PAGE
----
Where Cheese Meets Wine and Falls in Love
Friends don't let friends use "Cooking Wine." Why? Because its atrocious stuff that will ruin the taste of your food, that's why! Don't believe me? Let's start by rounding up every bottle in your kitchen that says "Cooking Wine", "Cooking Sherry", "Cooking Marsala," or "Cooking Anything". Now let's see what's in it. It's wine, or sherry, or marsala (the cheap and nasty stuff to begin with) to which they have added salt. Yes, SALT! Then they have boiled it. Yes, BOILED it.
You ask why on earth would they do that to any wine? Because then the bottle is "shelf stable" and can sit on your grocer's shelf (or in your pantry) for months or years. Every time you pull it out, it adds the same (lousy) taste to your dish. You may not have realized this, but that may be because you've never tasted the real thing. So what's a girl (or boy) to do?
Let's begin by pouring every bottle of "Cooking Whatever" down the drain. That's right, just pull the cork and let it flow through your plumbing. Then, let's get ourselves some good wine for cooking.
We'll start with a basic red and white. You don't need to be fancy here. Go for a dry red (such as Cabernet, Shiraz or Merlot) in the $8 to $10 range. You'll probably only use a quarter of the bottle, so guess what? You should drink the rest of it. Right away! There's no need to put it back in the pantry when a glass of what's in the dish tastes great with the dish. For a white to cook with, I use something easy on the oak. A Sauvignon Blanc, Pinot Grigio or a lightly oaked Chardonnay works well, and I always sip a glass of it while I'm cooking (notice that I'm not re-corking this one either).
So here's the moral of the story. If you wouldn't enjoy drinking it, you won't enjoy tasting it in your food. It's that simple! Cheers!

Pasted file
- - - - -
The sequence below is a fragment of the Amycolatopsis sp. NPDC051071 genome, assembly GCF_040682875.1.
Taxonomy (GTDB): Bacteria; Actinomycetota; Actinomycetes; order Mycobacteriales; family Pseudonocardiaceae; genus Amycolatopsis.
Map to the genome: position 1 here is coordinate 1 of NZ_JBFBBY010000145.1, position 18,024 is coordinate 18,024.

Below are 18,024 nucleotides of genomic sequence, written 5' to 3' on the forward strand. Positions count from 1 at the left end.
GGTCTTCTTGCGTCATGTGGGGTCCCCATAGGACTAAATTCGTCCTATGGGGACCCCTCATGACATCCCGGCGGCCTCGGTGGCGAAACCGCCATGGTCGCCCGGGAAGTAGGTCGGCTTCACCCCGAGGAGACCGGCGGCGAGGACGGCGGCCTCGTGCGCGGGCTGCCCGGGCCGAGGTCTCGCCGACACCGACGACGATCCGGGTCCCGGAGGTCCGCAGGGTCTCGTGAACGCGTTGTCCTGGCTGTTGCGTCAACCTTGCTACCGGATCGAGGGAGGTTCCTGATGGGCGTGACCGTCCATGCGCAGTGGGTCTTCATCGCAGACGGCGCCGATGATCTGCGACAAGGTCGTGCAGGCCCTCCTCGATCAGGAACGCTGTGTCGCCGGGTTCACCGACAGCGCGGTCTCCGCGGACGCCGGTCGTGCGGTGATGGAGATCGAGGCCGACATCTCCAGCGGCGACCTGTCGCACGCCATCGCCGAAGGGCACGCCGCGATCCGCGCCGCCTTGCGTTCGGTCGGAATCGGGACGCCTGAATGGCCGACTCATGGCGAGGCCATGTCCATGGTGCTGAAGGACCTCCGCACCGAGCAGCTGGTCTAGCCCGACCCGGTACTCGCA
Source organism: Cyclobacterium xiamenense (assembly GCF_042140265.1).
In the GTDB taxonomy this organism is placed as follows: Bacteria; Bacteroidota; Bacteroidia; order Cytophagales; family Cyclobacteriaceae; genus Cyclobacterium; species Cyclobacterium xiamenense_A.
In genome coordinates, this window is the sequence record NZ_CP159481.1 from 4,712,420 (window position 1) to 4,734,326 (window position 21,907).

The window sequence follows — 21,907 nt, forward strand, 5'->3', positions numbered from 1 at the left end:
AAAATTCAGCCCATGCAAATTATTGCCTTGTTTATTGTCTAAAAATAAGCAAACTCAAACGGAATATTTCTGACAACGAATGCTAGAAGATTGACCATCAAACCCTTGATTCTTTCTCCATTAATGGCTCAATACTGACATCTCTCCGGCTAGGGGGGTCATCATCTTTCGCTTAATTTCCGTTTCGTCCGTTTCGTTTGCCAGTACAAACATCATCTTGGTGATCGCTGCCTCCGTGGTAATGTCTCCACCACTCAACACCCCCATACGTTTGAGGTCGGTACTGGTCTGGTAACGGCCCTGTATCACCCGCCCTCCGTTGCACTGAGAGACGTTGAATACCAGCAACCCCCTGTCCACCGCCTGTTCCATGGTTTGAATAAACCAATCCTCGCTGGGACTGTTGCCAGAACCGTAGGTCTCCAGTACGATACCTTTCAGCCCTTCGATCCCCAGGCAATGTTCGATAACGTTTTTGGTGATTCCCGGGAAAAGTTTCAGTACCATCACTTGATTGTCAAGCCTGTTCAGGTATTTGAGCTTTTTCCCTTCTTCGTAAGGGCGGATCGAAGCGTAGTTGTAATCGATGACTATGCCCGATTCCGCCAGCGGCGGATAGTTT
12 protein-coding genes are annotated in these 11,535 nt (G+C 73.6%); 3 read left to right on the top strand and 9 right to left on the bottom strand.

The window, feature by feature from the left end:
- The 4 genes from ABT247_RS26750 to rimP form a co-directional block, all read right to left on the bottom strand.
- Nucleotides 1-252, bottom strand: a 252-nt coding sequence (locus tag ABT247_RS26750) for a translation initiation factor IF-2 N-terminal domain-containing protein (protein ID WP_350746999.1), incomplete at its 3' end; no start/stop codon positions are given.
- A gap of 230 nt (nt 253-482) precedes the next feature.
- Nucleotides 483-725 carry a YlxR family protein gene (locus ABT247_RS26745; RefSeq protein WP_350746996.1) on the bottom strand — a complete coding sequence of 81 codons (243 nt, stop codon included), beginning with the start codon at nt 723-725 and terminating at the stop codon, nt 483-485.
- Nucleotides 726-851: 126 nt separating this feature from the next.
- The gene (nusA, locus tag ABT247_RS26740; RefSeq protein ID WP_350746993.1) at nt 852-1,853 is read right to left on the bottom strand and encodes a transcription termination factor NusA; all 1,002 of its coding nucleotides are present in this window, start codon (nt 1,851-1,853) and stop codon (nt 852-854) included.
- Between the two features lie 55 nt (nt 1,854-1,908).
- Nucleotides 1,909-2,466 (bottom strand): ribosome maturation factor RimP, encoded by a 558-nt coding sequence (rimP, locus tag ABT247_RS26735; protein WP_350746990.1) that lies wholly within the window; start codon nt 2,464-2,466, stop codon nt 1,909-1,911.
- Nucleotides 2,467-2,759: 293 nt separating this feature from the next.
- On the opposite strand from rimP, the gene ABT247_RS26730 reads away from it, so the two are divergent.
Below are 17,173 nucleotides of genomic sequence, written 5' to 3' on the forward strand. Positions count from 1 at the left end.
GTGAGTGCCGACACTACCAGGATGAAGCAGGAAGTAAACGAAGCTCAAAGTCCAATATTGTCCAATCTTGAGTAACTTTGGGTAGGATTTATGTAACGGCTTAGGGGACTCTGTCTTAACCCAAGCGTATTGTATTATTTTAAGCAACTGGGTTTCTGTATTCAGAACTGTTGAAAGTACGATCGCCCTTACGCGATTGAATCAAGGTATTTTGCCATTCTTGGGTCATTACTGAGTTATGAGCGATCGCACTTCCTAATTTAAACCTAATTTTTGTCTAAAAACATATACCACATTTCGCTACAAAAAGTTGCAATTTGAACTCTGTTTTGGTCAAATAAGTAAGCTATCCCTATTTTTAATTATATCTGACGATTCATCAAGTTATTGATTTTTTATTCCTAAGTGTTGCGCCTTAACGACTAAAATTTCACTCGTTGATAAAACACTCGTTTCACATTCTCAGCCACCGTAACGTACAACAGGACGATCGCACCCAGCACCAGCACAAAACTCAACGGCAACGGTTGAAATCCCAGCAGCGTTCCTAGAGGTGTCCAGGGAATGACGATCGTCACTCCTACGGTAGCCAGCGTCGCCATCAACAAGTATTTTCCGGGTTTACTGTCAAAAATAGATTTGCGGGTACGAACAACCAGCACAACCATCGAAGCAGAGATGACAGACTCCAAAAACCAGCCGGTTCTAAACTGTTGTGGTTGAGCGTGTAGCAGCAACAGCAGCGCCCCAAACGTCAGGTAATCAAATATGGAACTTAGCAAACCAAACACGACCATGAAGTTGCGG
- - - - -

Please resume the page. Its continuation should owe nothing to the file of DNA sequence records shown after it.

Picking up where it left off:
Wine of the Month
Lunetta ("Little Moon" in Italian) celebrates life's small pleasures. The grapes are handpicked and vinified at Cavit's state-of-the-art sparkling wine facility in the northern Italian region of Trentino, at the largest facility in Italy dedicated exclusively to producing world-class sparkling wines.
Enticing aromas of apple and peach give way to a palate that is refreshing and harmonious with crisp fruit flavors and a clean finish. Lunetta Prosecco is delightful as an aperitif or enjoyed with antipasti, hors d'oeuvres, sushi, shellfish and seafood. Drink now.
Cheese of the Month
Supreme Brie Oval Cheese
Made from cow's milk and hailing from the Burgundy region in France, Supreme Brie is a soft ripened cheese in a white rind. Enriched with crËme fraiche, the heavy cream Supreme is known not only for its smoothness and richness, but it is also credited for being perfectly matured. Supreme is available in two distinctive favors. There is a plain one which is creamy and mellow. The other choice is garlic and herbs mix. When processed with garlic, the cheese has a mild nutty (similar to hazelnut) and garlic aftertaste. Supreme boasts a fat content of 63 percent and it is best enjoyed in small portions. What's more, Supreme cheese is easy to digest. Health-conscious consumers can partake without the guilt. Savor it at room temperature with crackers or hearty breads and a glass of Prosecco.
Recipe of the Month
Skewers with Supreme Cheese & Marinated Vegetables
Ω Red Peppers
Ω Yellow Peppers
8 mini ears of corn
7oz Supreme cheese
4 cherry tomatoes
1 Tablespoon chopped basil
1 Tablespoon snipped chives
4 Tablespoons olive oil
Yields: 4 servings
Cut the peppers into squares and marinate them with the corn and cherry tomatoes in the olive oil and the herbs for half a day. Fry the vegetables in a non-stick pan over medium heat for several minutes, and let them cool. Cut the Supreme cheese into pieces, then intersperse the vegetables and the cheese onto wooden skewers. Serve with the remaining marinade and some salad leaves.